According to the National Restaurant Association, some 70 million Americans will dine out for Valentine’s Day, about one-third of consumers. Younger diners are more likely to dine out, with 33 percent of 18-34-year-olds and 39 percent of 35-44-year-olds planning to celebrate the occasion with a restaurant meal, compared with 27 percent of those 55 and older.
What opportunities does this spell for restaurateurs? For one, research has shown that the demographic most likely to eat out is also most active on social media, whether through mobile platforms or other means. They’re prime to tweet and communicate to their friends on Facebook just how great (or bad) their meal was. They’ll even post photos of dishes or log on when they’re waiting (sometimes endlessly) for a table. And they may check in to FourSquare to let everyone know where they’re enjoying their meal.
It’s a golden opportunity for restaurants to shine rather than turn off guests. It’s also a particularly challenging period, as expectations often run as high as the jacked-up menu prices. (Points for restaurants that don’t gouge customers just because it’s a holiday – they’ll probably be rewarded with social media mentions).
We noticed many restaurants taking to the Twittersphere to promote VDay offerings or to remind diners weeks ago to book early. But not nearly enough have used social media to connect with diners, given that some 63% of restaurants are offering special menu items, 45% are featuring prix fixe menus and 34% have created celebratory beverages and desserts. That’s plenty of news to share, but searches on Twitter aren’t turning up a whole lot in this realm. With Valentine’s Day falling on a Monday – a typically slower night for dining out– restaurants have the added benefit of bringing in consumers both on the day itself and the preceding weekend. And they’d be interested to know that 12 percent of diners pick a VDay restaurants because it’s offering a special menu or something “romantic” that it ordinarily doesn’t.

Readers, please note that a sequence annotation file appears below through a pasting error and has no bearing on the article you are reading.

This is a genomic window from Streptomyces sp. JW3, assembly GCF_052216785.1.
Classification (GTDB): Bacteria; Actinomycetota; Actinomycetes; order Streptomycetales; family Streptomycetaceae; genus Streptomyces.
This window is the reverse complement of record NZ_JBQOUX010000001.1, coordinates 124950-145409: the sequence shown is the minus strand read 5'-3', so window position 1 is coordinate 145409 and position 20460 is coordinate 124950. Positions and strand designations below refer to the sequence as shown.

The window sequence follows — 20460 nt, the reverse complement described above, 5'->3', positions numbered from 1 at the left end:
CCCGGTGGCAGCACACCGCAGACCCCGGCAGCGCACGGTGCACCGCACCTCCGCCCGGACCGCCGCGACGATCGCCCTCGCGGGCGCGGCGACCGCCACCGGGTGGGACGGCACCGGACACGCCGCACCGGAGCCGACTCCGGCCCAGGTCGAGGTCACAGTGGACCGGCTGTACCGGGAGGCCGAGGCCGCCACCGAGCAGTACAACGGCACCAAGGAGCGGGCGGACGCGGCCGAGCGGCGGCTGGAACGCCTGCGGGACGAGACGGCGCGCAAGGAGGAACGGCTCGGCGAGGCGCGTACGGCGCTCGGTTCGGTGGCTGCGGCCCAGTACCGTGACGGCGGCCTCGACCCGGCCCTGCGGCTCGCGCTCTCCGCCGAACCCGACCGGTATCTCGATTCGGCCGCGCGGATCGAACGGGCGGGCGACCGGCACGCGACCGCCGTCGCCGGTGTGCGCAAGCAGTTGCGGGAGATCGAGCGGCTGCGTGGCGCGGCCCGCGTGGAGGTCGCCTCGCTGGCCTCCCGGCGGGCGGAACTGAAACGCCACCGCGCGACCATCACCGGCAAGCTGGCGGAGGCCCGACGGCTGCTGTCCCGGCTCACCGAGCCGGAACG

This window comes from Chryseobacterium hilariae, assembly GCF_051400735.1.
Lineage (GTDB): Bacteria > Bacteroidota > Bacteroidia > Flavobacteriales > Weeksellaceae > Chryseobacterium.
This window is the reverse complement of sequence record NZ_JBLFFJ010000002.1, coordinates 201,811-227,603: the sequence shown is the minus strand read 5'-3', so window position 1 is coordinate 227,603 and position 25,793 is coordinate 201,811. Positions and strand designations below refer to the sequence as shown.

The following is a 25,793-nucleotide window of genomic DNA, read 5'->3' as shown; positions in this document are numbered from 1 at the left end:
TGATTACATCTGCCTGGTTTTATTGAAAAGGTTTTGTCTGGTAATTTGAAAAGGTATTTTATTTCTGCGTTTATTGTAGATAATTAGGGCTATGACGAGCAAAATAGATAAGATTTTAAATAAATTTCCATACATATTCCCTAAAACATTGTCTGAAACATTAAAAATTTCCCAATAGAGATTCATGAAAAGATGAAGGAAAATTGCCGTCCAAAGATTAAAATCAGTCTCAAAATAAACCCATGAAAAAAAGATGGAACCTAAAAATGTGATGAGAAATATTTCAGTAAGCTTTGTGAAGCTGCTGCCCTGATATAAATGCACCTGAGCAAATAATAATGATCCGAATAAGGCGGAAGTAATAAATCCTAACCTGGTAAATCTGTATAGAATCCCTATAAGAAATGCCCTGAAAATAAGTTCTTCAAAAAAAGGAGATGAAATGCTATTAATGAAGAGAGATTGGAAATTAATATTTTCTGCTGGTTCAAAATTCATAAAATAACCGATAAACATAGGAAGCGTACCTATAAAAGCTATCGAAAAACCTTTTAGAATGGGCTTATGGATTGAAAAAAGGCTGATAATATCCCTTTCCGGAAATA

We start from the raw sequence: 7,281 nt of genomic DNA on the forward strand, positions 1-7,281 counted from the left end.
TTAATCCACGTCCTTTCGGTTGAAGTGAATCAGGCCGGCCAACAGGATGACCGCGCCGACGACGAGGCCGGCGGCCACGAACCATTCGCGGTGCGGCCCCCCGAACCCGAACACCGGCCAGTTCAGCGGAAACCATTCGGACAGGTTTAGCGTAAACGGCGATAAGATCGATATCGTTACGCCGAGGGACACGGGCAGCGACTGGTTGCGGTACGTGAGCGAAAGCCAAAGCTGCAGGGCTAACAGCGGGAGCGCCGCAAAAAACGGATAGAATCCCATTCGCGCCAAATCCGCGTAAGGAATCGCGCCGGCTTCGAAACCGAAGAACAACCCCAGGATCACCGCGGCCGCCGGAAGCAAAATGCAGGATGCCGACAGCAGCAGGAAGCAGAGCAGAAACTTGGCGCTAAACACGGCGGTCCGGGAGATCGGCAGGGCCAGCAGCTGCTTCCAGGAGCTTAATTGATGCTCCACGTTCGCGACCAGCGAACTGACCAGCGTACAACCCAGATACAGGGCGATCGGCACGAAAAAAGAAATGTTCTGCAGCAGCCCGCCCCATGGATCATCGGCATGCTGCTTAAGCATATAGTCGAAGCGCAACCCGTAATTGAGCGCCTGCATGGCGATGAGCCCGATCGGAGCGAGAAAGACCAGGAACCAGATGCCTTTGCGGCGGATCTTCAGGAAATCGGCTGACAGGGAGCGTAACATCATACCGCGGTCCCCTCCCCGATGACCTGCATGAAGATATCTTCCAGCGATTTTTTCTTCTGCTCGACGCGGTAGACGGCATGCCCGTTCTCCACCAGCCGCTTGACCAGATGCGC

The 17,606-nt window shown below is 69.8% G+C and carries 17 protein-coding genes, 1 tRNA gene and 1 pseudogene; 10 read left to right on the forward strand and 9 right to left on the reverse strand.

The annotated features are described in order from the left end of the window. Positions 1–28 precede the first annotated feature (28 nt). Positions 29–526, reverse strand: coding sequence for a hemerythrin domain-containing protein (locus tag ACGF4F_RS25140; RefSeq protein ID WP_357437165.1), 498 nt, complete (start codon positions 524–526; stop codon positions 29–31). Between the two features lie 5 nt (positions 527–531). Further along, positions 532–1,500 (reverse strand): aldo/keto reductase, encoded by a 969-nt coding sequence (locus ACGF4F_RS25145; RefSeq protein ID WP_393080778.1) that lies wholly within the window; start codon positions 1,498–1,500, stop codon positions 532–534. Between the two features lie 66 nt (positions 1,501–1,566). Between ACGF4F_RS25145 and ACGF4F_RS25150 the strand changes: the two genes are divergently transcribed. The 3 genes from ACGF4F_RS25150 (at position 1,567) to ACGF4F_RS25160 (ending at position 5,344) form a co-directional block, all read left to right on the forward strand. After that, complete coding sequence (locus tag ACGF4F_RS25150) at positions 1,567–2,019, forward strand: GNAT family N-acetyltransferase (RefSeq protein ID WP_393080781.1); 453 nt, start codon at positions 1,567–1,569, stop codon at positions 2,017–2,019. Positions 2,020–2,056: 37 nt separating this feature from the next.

Still, according to the NRA’s research, the work restaurants do all year long to build customer loyalty pays off for big holidays; 42% choose what’s already their favorite restaurant for this romantic holiday. They may need a reminder, however, and the restaurants that know, track and communicate to their loyal diners have the advantage. And for those building a new base, note that 11 percent of consumers choose a restaurant they’ve never been to before. That’s the group discussing where to go with friends (probably on Twitter and Facebook). Getting the word out early, often and where these consumers ‘live’- on social media platforms – can bring in a new set of loyalists.
What creative ways has your restaurant used within social media to promote Valentine’s Day and other big dine-out holidays (Easter, Mother’s Day)? Share your successful promotions with us on the Coyle Experience Facebook page.